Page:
The Two-Headed Lady at the End of the World / a romance hotter than a thousand suns

The weirdest love story you’ve ever read!

The love story of conjoined twins and their suitors, two men stranded in an underground military bunker, and the sentient CPU overseeing America’s nuclear armaments that falls for a Pentagon fax machine.

Scope out these reviews!

Blurbs


“This is brave writing by a brave mind.”

“I found myself with a slight bit of mental whiplash and loved every second of it.”

“A well-blended cocktail of weird fiction and superb storytelling. Miller has penned something
special. Highly recommended!”

“An absurd, marvelous delight!”

“Dr. Strangelove with a heady rush of hormones…. This is high-octane romance on steroids.”

“Mark Miller has redefined the genre. Put this on your to-read list now!”

“We could treat the imminent end of the world as a tragedy or as a comedy, and Miller comes down firmly—appropriately, in my view—on the side of the latter. This is heady and clever stuff.”

“The ending is beautiful. It’s perfect. It’s gorgeous. It’s so damn good. It is a symphony to the human heart, to humanity, to existence.”

Full Reviews

Mark Miller’s The Two-Headed Lady at the End of the World is an absurdist romp that ties together conjoined twins, mad gay love in underground nuclear bunkers, Yugos, sentient CPU’s, the 1980s, and the tribulations of young romance when you’re two girls in one body. With rock-solid prose, Miller’s tale comes off like a direct descendant of Dr. Strangelove and Catch 22. And there’s a distinctly subversive whiff of Terry Southern in there somehow. Maybe even a little Tom Wolfe at his unruly, pre-fiction best. The convolutions are many, and the jokes range from subtle to over the top. The robust, unpretentious prose never lets the story slip out of focus, and the sheer plenitude of imagination is stirring. This is brave writing by a brave mind.

— Polly Schattel, author of Shadowdays

While I was being introduced to what is one of the most colorful casts of characters I have read in recent memory, I found myself with a slight bit of mental whiplash and loved every second of it. This is a strange story, to say the least, but its strangeness was done in such a fun and immersive way that it’s easy to lose yourself in this fever dream of a plot. The puns, analogies, and little quips littered throughout are what really makes this an enticing read. Miller works wonders with a satirical spin, like the whole world is some big cruel joke, and you find yourself laughing at it too. The elements used to illustrate this keep the feeling light while hitting targets that are thought provoking at the same time.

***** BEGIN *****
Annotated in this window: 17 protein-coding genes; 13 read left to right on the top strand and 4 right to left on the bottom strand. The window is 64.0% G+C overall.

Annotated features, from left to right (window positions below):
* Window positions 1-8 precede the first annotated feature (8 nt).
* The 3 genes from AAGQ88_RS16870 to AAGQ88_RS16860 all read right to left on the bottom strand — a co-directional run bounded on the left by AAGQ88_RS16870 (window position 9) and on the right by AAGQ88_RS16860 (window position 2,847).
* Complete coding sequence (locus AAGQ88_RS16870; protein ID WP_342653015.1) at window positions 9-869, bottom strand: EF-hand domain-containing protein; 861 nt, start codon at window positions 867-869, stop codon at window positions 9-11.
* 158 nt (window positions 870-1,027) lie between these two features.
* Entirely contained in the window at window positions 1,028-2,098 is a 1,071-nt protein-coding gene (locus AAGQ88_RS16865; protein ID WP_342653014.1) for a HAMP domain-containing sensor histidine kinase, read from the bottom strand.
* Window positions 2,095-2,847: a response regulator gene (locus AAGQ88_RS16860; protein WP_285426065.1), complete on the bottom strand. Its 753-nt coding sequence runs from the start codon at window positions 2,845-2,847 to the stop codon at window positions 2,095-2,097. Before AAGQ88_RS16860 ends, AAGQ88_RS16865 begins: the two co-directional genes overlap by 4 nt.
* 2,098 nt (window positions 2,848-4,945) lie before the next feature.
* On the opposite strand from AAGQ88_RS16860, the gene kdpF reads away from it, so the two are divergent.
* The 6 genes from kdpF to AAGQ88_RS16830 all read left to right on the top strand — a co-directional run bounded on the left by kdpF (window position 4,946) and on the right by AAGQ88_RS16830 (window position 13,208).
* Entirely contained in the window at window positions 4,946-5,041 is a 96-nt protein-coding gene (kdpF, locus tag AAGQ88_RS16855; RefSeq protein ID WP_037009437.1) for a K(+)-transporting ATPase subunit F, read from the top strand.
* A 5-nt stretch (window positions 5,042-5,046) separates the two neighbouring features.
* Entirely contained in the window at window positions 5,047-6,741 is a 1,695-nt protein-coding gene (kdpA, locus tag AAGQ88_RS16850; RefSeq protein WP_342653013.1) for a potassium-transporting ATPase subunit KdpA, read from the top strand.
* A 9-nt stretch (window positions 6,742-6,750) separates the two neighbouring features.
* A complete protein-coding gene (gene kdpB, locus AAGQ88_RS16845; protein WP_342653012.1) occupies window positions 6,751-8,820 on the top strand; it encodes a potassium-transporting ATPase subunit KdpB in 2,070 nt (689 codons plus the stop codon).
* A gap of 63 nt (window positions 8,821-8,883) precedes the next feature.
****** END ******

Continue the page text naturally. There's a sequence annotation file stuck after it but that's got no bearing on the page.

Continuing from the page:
I’m absolutely giving this 4 out of 5 stars. It was entertaining, immersive and one of the most creative reads I have had the pleasure of enjoying. It has everything you could want and reads like you are watching a movie. I would recommend it to anyone who wants to read a page turner full of quirks.

Manda Marie, BookBud Reviews

As a horror aficionado child of the 80s who grew up near a nuclear trigger plant, I never knew I could actually like, and even love, a romance novel about mutually assured destruction. I am not joking when I say that Mark Miller has redefined the genre. Put this on your ‘to read’ list now!

–Sarah Walker, co-editor of Walk in a Darker Wood

An absurd, marvelous delight! Light, breezy, and a joy to read, with well-fleshed characters and all their quirks and foibles. But for all its hilarious absurdity, Miller weaves a gossamer thread of melancholy into the story, giving it a depth that some might find surprising.

–Roxanne Bland, author of The Underground

Amanda and Miranda Morgan are identical twins dreaming about first kisses and playing spin the bottle in the ‘80s of rural east Texas, until a secret government particle collider hidden beneath their family farm accidentally conjoins them. Now they must navigate the normal teenage angst of love, hormones, and popularity as two minds trapped in one body –a situation made all the more excruciating because both girls have different dreams and are in love with different boys.

Meanwhile, two devoted military men, Joe and Buck, have been living in an underground bunker for thirty years with no contact from anyone. They realize they’ve fallen in love, and are quite content with their isolation. But when the CPU of their module becomes sentient and threatens to destroy the world, they must make a decision: let it all burn, or save the world that would reject them? The CPU has a life of his own. Without orders to protect the world from the cold war, he (of course it’s a he!) feels his existence is futile. He falls in love with the Pentagon’s fax machine, but after she rejects his repeated advances, he vows to use the particle collider to return the world to the time of the cold war, to a time when he had purpose and could complete his mission.

The Morgan twins grow up, investigate polyamory, search for autonomy, travel the world, start businesses, and try to find love. They receive an invitation to their thirtieth high school reunion just as the CPU plans to take the world back to the good old 1980s and everything spins out of control!